may not be cited except as provided by
Minn. Stat. § 480A.08, subd. 3 (1996).
IN COURT OF APPEALS
Concurring specially, Randall, Judge
Hennepin County District Court
File No. P39660487
Michael O. Freeman, Hennepin County Attorney, Thomas G. Lavelle, Rebecca S. Rognrud, Assistant County Attorneys, A-2000 Government Center, Minneapolis, MN 55487 (for respondent)
Considered and decided by Schumacher, Presiding Judge, Randall, Judge, and Kalitowski, Judge.
Appellant Donald Lee McClure challenges his commitment as a sexual psychopathic personality (SPP) and a sexually dangerous person (SDP), arguing the trial court's findings fail to meet the clear and convincing standard and are clearly erroneous, and his commitment under the SDP act violates his constitutional rights. We affirm.
McClure has an extensive history of sexual and assaultive behavior dating back to his juvenile years. McClure's criminal history includes charges of first-, second-, and third-degree criminal sexual conduct, as well as, first- and third-degree assault. As a result of McClure's sexual and assaultive behavior, he has participated in a number of treatment programs.
In 1986, McClure was involved in the University of Minnesota program in Human Sexuality, but was discharged based on his failure to keep scheduled appointments. In 1988, McClure was terminated from the PHASE program based on a delinquency adjudication. In 1991, McClure was terminated from the sex offender treatment program at 180 Degrees for violating the rules. In 1996, McClure was suspended from Lino Lakes Sexual Offender Treatment Program for having intercourse with another program participant.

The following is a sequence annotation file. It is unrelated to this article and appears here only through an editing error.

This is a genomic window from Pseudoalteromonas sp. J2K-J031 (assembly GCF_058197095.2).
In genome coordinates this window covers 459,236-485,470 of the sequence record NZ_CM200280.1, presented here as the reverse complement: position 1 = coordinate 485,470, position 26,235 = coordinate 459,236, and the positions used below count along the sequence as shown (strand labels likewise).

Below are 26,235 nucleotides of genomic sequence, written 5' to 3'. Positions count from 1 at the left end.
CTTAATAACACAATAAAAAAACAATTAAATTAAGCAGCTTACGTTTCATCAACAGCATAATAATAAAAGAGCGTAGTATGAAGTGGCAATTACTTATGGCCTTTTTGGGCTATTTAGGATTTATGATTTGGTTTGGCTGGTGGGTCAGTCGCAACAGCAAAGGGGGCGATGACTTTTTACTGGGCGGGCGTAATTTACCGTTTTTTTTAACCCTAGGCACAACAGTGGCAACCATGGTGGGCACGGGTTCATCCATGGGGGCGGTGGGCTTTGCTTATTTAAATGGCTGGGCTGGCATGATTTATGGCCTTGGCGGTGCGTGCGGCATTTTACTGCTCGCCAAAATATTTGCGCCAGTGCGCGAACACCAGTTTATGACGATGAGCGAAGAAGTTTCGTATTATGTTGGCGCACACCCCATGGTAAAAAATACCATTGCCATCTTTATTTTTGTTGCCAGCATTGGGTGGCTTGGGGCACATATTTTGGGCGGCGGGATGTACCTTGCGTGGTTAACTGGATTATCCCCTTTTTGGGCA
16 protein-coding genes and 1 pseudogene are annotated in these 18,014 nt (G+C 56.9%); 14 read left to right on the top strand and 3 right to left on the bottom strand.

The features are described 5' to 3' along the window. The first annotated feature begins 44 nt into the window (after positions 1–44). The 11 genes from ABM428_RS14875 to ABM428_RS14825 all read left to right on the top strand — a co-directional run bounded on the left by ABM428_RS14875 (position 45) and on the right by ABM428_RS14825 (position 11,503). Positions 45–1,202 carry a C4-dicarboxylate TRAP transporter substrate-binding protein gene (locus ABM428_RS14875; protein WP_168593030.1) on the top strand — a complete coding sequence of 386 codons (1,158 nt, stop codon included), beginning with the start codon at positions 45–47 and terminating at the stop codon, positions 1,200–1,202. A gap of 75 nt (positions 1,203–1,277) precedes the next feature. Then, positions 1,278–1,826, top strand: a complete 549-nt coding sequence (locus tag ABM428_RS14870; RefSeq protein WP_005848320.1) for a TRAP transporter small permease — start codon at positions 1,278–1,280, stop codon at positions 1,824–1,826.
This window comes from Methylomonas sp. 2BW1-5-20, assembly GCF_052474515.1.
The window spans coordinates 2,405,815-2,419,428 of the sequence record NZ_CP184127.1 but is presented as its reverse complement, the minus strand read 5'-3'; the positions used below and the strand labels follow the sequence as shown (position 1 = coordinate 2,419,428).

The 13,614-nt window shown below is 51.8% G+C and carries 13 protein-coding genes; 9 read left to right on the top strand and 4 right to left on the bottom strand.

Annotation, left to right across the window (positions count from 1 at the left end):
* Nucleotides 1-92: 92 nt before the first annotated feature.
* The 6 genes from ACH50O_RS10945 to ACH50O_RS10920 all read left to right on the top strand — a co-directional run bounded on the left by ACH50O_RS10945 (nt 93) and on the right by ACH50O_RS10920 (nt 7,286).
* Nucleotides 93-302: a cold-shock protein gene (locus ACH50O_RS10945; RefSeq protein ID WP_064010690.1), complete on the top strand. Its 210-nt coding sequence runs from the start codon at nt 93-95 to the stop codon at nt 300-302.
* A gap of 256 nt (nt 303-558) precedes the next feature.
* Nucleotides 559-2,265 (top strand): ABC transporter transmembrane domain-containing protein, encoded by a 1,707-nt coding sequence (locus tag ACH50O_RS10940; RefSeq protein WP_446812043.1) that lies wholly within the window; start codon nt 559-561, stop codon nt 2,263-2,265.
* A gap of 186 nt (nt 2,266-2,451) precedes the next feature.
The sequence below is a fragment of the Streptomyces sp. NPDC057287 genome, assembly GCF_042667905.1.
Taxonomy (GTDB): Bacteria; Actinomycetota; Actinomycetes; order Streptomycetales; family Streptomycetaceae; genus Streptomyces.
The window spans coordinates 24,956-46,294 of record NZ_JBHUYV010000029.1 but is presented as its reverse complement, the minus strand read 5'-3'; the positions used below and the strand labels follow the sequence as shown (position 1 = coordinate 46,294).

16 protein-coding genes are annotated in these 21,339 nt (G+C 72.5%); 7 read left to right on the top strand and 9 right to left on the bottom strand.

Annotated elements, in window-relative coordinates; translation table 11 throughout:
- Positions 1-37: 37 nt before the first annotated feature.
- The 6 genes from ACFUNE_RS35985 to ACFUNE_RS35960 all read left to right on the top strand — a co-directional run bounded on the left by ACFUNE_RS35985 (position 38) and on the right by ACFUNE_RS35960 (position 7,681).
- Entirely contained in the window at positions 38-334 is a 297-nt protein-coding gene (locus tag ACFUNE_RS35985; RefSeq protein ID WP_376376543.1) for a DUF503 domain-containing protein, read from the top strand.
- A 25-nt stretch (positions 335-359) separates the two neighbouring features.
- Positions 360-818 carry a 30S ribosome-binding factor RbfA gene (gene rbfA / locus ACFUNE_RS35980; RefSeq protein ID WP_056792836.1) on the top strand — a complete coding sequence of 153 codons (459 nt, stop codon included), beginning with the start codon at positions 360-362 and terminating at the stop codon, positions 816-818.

Based on McClure's prior history and his attitude towards treatment programs, a petition was filed to commit him as a SPP and/or a SDP. A commitment trial was held to determine whether McClure met the statutory definition of SPP and/or SDP. The trial court heard testimony from John Newman, McClure's probation officer, and two court-appointed examiners. Dr. Harry Hoberman, the first court-appointed psychologist, testified that McClure met the statutory definition for SPP and SDP. Hoberman also recommended that McClure be placed at the Minnesota Sexual Psychopathic Personality Treatment Center (MSPPTC). Dr. Roger Sweet, the second court-appointed examiner, concurred.
The court found, by clear and convincing evidence, that McClure met the statutory definition of SPP and SDP. McClure was committed to the MSPPTC, subject to a final determination on whether commitment should be made indeterminate. At McClure's commitment hearing the trial court heard testimony from Ronda Heskin, a psychologist at the MSPPTC, who testified that McClure has not had enough treatment to bypass the criteria for SDP and/or SPP and, therefore, needed to remain at the secure facility for further treatment. Based on Heskin's recommendation, and the findings contained in the record, the court ordered McClure committed for an indefinite period to the MSPPTC. McClure appeals his commitment.